The natural heritage and creative flair of Mauritius: these are what the new ‘We Love Maurice’ project (“Maurice” being the local, French name for Mauritius) aims to discover and highlight on YouTube. The inaugural video focuses on the island’s legendary La Roche qui Pleure (or Weeping Rock) site, and we reckon you’re going to love it…
Shhh, a DJ is at work! Matsonic’s concert is starting. The Mauritius-based artist, born on the island of Réunion, is spinning vinyls. Hold on tight, he has over 5000 vinyls already! And look at those impressive aerial shots! La Roche qui Pleure, the southernmost point of Mauritius, is rarely seen from this angle. Constantly assaulted by waves, it takes its name from the water that slides down its rockface. From above, La Roche only looks like a funny turtle. Visible to the west is the famous Gris Gris beach. To the east, the wild coast of Souillac. Here, for once, there is no coral reef. Below Matsonic’s feet, huge waves crash into this wild region – one of the island’s most inspirational sites – renowned for its raging elements.
The first We Love Maurice video, streamed live on YouTube (La Isla TV) is about 1 hour 15 minutes long and was created by La Isla Social Club. This local ‘cultural media’ organisation, already the pioneers of the Dreamers and La Isla 2068 events, debuted its newest concept during the first lockdown imposed on Mauritius in 2020. The idea? Film an artist at work in an emblematic or unusual island site for one hour, using three cameramen and a dronist. Each video is accompanied by around 30 informative windows (in French and English) to promote both the artist and the surrounding Mauritian region.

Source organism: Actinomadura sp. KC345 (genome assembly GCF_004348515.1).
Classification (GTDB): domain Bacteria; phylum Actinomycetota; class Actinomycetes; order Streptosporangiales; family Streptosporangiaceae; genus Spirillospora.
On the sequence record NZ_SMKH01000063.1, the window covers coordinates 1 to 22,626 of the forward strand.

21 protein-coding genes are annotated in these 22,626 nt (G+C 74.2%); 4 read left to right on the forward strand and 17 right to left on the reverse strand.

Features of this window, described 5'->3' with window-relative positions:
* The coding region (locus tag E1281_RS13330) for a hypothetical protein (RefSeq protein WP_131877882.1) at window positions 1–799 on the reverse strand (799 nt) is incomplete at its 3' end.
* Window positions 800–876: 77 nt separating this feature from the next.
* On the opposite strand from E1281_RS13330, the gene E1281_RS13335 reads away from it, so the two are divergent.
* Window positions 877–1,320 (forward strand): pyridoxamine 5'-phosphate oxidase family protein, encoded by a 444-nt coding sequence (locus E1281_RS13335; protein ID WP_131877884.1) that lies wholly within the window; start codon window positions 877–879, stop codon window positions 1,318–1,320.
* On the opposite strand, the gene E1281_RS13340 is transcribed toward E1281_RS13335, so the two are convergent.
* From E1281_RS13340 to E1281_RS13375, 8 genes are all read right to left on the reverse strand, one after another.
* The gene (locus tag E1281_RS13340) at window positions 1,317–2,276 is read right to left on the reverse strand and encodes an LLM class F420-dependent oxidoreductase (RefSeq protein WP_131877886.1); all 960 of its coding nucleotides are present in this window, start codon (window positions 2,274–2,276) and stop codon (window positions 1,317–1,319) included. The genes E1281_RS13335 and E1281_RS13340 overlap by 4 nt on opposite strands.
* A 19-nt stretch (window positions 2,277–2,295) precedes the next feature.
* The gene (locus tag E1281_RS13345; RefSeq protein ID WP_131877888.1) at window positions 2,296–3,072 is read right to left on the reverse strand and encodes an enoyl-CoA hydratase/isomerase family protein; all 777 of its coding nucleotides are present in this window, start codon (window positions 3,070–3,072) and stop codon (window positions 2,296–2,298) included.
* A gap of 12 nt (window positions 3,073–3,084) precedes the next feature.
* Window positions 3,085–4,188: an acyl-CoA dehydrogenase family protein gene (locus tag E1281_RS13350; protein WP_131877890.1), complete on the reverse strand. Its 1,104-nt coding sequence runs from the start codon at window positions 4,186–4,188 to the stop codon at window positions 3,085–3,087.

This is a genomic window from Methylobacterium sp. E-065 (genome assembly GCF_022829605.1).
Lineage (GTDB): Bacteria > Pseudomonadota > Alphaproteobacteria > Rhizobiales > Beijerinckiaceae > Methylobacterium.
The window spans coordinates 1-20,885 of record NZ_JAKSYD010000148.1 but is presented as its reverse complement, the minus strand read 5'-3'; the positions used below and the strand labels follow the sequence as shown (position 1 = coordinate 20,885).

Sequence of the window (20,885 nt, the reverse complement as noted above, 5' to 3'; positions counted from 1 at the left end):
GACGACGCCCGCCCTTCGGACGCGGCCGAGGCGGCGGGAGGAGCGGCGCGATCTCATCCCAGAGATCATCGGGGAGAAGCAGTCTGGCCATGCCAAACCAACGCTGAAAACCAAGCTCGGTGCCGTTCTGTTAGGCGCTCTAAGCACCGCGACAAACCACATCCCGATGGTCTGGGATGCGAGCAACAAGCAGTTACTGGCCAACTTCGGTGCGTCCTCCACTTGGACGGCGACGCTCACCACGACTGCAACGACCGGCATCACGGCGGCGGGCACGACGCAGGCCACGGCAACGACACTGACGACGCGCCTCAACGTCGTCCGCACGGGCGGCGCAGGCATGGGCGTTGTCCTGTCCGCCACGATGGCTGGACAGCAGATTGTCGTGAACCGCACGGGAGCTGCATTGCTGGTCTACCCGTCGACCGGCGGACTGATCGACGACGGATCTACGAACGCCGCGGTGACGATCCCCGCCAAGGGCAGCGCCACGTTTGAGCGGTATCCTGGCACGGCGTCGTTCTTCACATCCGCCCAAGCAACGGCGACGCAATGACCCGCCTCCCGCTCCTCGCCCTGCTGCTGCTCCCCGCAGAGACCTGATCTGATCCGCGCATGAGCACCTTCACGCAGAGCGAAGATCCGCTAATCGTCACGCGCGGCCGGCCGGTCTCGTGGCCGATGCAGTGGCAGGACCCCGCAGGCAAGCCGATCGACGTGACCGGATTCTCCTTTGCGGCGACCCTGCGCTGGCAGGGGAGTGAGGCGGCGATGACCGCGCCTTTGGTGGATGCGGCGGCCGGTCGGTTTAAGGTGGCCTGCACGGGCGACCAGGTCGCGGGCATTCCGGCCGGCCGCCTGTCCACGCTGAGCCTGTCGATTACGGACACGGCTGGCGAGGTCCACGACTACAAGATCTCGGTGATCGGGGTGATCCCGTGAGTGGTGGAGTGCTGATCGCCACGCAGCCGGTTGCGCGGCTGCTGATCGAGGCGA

In this first video, we discover poetic anecdotes, such as this message in the 12th minute:
La Roche qui Pleure is fond of legends and melancholy. It is said that the rock was a young woman. Waiting at the top of the cliff while her lover was carried away by the waves, she ended up being frozen forever…
But there’s also useful information: in the 50th minutes we learn that Robert Edward Hart, considered the “prince of Mauritian poets”, rests in the marine cemetery of Souillac, where he had a house, La Nef, which is today transformed into a museum dedicated to his memory.
Throughout the video, Matsonic is encouraged to express himself. “La Roche qui Pleure? For me, it’s an aquatic ballet: violent, beautiful, dramatic, melancholy, a force of nature…”
You’ll soon clock that these ‘We Love Maurice’ videos offer a great way to get excited about an island full of legends and talents. Watch, and you will immediately want to take a walk to La Roche qui Pleure. Have a nice trip!
We Love Maurice #1 | Matsonic @La Roche qui Pleure: